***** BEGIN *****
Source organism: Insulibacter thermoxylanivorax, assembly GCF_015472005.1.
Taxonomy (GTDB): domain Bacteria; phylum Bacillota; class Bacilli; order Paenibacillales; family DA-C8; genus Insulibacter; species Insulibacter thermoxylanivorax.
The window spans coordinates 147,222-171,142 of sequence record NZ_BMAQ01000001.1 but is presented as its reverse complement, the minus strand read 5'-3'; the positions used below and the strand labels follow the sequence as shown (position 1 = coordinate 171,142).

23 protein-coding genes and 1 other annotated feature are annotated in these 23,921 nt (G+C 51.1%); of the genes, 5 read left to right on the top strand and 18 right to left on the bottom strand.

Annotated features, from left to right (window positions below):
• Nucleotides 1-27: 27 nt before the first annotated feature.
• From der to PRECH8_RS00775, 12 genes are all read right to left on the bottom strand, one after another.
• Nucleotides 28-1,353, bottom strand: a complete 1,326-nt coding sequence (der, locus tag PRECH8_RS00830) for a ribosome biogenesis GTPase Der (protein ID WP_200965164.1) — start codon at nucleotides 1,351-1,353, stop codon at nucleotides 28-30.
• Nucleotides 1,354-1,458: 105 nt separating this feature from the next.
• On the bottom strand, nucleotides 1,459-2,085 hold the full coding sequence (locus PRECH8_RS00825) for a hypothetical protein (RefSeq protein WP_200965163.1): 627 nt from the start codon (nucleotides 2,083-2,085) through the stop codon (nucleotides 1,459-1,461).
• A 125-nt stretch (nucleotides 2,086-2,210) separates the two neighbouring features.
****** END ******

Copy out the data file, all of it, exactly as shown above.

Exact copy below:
Source organism: Insulibacter thermoxylanivorax, assembly GCF_015472005.1.
Taxonomy (GTDB): domain Bacteria; phylum Bacillota; class Bacilli; order Paenibacillales; family DA-C8; genus Insulibacter; species Insulibacter thermoxylanivorax.
The window spans coordinates 147,222-171,142 of sequence record NZ_BMAQ01000001.1 but is presented as its reverse complement, the minus strand read 5'-3'; the positions used below and the strand labels follow the sequence as shown (position 1 = coordinate 171,142).

23 protein-coding genes and 1 other annotated feature are annotated in these 23,921 nt (G+C 51.1%); of the genes, 5 read left to right on the top strand and 18 right to left on the bottom strand.

Annotated features, from left to right (window positions below):
• Nucleotides 1-27: 27 nt before the first annotated feature.
• From der to PRECH8_RS00775, 12 genes are all read right to left on the bottom strand, one after another.
• Nucleotides 28-1,353, bottom strand: a complete 1,326-nt coding sequence (der, locus tag PRECH8_RS00830) for a ribosome biogenesis GTPase Der (protein ID WP_200965164.1) — start codon at nucleotides 1,351-1,353, stop codon at nucleotides 28-30.
• Nucleotides 1,354-1,458: 105 nt separating this feature from the next.
• On the bottom strand, nucleotides 1,459-2,085 hold the full coding sequence (locus PRECH8_RS00825) for a hypothetical protein (RefSeq protein WP_200965163.1): 627 nt from the start codon (nucleotides 2,083-2,085) through the stop codon (nucleotides 1,459-1,461).
• A 125-nt stretch (nucleotides 2,086-2,210) separates the two neighbouring features.